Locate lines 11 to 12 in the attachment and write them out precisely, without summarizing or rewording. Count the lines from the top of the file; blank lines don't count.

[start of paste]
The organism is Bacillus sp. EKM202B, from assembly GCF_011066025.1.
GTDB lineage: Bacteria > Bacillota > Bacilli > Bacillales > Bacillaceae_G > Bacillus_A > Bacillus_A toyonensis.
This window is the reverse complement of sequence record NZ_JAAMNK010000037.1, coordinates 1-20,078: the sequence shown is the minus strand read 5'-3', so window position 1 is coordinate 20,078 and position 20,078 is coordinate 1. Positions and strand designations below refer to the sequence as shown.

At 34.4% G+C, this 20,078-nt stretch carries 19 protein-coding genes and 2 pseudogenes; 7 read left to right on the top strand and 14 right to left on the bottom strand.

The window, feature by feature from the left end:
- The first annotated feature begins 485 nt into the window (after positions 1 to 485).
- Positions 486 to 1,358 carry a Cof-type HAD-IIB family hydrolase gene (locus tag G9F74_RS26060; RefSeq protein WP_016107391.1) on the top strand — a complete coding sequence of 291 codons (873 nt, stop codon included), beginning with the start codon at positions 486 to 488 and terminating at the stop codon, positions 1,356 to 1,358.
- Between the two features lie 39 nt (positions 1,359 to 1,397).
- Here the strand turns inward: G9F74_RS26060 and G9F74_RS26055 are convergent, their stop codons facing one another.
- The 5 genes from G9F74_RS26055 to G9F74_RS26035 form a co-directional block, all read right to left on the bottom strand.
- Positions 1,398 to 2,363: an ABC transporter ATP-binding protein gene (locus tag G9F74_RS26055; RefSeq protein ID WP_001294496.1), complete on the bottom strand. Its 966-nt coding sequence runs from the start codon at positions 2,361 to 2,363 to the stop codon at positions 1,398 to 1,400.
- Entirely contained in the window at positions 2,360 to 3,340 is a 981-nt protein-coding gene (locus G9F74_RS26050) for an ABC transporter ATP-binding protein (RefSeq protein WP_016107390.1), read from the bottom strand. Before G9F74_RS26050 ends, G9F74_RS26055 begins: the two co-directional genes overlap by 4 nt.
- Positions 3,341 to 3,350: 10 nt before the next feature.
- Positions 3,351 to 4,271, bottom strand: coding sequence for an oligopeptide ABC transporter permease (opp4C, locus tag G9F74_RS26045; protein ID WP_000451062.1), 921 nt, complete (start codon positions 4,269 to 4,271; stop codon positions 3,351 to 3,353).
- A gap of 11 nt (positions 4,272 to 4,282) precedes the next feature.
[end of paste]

- Positions 1,398 to 2,363: an ABC transporter ATP-binding protein gene (locus tag G9F74_RS26055; RefSeq protein ID WP_001294496.1), complete on the bottom strand. Its 966-nt coding sequence runs from the start codon at positions 2,361 to 2,363 to the stop codon at positions 1,398 to 1,400.
- Entirely contained in the window at positions 2,360 to 3,340 is a 981-nt protein-coding gene (locus G9F74_RS26050) for an ABC transporter ATP-binding protein (RefSeq protein WP_016107390.1), read from the bottom strand. Before G9F74_RS26050 ends, G9F74_RS26055 begins: the two co-directional genes overlap by 4 nt.